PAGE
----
LTL Wins Third Ninth Circuit Appeal in Past 12 Months
Lee Tran & Liang ("LTL") continues its string of appellate victories. On October 4th, 2010, the Ninth Circuit affirmed in part, and reversed in part, the lower court’s rulings – both in favor of LTL’s client, Hana Financial, Inc., a factoring company with over a billion dollars in factored volume. LTL partner Enoch Liang handled the briefing and oral argument. The defendant Hana Bank—one of the top three largest Korean banks—was represented by Sheppard Mullin, an large, international law firm.
Two lower court decisions were being appealed. First, LTL’s client had sued defendant Hana Bank for trademark infringement. The district court granted defendant Hana Bank’s motion for summary judgment based on its finding that Hana Bank had used “HANA” before LTL’s client (LTL did not represent Hana Financial in the district court). Second, LTL’s client obtained summary judgment on Hana Bank’s counterclaim to cancel Hana Financial’s trademark registration for alleged fraud on the Trademark Office.
On the first issue, the Ninth Circuit reversed the district court’s grant of summary judgment in favor of Hana Bank, finding that issues of fact required a trial on the issue of priority. On the second issue, the Court of Appeals unanimously affirmed the district court’s grant of summary judgment in favor of LTL’s client, agreeing that defendant Hana Bank failed to raise a triable issue that Hana Financial’s “founders signed the [trademark] registration application with the requisite knowledge and fraudulent intent.”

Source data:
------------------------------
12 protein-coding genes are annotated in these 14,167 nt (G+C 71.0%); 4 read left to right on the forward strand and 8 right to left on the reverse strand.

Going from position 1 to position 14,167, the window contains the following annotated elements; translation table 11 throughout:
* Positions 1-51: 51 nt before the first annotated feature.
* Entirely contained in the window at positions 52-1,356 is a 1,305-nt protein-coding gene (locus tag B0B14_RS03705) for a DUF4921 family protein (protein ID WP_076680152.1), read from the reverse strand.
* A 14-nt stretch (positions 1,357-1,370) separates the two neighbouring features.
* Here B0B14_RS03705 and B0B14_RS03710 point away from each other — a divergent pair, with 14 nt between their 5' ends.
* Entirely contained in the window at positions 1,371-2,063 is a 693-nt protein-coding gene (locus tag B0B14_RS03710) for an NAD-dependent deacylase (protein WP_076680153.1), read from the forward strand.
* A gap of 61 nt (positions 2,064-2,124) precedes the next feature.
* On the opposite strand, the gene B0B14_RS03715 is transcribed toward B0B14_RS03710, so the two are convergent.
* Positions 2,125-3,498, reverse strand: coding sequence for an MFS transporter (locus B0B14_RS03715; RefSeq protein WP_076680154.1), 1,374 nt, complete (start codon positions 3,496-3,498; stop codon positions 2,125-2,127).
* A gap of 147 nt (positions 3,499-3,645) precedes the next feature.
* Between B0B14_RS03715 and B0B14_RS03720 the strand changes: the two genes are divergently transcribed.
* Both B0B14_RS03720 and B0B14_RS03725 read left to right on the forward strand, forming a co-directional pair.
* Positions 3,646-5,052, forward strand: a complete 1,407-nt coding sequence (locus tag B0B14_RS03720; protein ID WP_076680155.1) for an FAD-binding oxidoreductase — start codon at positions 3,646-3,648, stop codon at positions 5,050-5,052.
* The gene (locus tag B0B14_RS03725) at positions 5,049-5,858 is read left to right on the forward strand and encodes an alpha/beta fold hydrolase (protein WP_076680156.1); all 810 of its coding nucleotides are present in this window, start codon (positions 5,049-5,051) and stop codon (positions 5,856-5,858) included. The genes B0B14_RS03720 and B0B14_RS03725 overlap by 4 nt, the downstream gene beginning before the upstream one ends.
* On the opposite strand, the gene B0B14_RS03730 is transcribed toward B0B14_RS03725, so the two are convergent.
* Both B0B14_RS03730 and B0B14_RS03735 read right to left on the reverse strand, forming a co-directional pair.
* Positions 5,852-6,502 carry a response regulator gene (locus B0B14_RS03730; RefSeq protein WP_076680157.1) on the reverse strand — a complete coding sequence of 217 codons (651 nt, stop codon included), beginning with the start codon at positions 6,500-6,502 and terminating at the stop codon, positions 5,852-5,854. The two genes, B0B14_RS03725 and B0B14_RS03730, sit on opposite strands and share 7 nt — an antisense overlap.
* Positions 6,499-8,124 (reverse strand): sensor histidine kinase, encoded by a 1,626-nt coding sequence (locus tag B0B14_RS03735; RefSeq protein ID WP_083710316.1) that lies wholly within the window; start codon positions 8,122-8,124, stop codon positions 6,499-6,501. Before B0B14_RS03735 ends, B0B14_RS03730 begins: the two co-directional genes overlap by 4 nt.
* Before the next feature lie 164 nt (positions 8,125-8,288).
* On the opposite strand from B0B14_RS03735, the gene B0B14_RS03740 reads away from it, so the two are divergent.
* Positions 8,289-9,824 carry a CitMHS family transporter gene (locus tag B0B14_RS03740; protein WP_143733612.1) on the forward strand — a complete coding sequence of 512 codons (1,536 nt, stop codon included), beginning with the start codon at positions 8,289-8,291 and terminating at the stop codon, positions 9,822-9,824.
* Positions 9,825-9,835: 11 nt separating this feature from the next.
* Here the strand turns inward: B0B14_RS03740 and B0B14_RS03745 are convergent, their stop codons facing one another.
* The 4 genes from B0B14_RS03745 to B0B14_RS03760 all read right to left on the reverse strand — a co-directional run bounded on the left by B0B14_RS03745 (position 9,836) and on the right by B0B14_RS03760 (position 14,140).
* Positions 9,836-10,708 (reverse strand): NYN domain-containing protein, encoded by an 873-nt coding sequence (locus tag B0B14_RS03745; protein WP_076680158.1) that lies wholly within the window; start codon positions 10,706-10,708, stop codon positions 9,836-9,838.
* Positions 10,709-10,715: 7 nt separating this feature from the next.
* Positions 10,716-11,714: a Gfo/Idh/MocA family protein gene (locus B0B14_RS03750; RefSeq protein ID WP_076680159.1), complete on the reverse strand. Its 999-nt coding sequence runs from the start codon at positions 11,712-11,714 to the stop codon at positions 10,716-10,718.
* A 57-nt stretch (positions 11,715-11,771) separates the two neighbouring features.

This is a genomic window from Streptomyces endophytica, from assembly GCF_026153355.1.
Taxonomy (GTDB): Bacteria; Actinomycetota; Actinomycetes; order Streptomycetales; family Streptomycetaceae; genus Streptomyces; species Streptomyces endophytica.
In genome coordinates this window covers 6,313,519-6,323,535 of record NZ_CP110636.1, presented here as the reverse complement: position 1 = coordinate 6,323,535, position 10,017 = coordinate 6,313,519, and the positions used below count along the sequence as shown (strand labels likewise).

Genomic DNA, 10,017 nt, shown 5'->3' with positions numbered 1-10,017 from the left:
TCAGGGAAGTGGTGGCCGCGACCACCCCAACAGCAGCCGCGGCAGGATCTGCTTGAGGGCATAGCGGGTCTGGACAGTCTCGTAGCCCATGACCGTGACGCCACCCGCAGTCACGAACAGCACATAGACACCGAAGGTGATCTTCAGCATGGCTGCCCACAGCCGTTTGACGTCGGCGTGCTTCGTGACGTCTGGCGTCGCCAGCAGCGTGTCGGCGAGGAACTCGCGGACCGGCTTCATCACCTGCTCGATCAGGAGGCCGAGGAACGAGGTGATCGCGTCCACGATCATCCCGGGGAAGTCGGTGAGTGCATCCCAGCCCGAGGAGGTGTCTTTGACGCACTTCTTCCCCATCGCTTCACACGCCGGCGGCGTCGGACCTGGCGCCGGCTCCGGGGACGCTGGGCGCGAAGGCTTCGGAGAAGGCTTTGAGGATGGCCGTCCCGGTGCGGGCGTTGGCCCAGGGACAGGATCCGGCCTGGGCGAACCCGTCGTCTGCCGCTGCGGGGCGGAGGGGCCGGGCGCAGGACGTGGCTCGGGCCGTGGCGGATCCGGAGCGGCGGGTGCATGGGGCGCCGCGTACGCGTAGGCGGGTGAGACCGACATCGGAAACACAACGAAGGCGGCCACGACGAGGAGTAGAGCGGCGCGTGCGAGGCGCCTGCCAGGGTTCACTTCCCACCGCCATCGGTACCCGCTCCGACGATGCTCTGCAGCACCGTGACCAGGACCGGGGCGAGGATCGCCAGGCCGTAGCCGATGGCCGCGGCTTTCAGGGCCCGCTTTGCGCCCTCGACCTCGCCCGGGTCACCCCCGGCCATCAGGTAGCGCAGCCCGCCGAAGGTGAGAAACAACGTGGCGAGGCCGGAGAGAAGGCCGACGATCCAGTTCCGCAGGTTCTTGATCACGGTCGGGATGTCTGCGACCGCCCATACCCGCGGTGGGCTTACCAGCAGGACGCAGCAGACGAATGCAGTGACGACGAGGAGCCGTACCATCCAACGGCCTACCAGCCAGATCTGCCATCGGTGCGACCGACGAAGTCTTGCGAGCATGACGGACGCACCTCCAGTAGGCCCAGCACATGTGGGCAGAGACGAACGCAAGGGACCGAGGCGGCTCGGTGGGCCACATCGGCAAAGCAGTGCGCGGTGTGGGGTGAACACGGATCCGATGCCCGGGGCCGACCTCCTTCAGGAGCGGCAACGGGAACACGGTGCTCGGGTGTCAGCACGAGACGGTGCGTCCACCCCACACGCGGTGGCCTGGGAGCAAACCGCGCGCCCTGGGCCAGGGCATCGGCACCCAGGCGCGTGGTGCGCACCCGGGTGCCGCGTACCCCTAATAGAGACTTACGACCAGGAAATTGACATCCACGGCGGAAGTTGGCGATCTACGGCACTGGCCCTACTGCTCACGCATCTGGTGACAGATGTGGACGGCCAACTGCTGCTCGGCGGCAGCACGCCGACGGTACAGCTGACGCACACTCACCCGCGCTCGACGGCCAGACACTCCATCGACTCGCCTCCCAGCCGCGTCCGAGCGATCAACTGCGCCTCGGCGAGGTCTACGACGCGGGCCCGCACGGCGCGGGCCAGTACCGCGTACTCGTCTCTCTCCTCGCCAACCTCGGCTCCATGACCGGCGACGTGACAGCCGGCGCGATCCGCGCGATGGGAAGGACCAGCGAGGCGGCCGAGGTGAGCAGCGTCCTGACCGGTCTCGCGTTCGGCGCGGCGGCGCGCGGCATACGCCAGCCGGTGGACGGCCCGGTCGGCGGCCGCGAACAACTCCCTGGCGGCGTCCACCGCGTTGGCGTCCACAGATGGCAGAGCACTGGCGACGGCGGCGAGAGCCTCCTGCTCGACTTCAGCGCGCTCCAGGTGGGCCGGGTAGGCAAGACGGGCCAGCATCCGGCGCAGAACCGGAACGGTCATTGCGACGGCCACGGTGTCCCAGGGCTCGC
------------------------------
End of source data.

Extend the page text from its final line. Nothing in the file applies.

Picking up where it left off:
This is an unqualified victory for LTL’s client. In the upcoming trial, defendant Hana Bank can no longer cancel Hana Financial’s trademark registration for “HANA.” The only remaining issue at trial will be Hana Financial’s trademark infringement claims against Hana Bank.
“We pride ourselves in our litigation skills, both at the trial and appellate levels,” stated partner Enoch Liang. “We will continue to build upon our victories to provide our clients with the high level of service and results they have come to expect from LTL.”
Enoch Liang’s oral argument can be heard here, and the decision can be read here.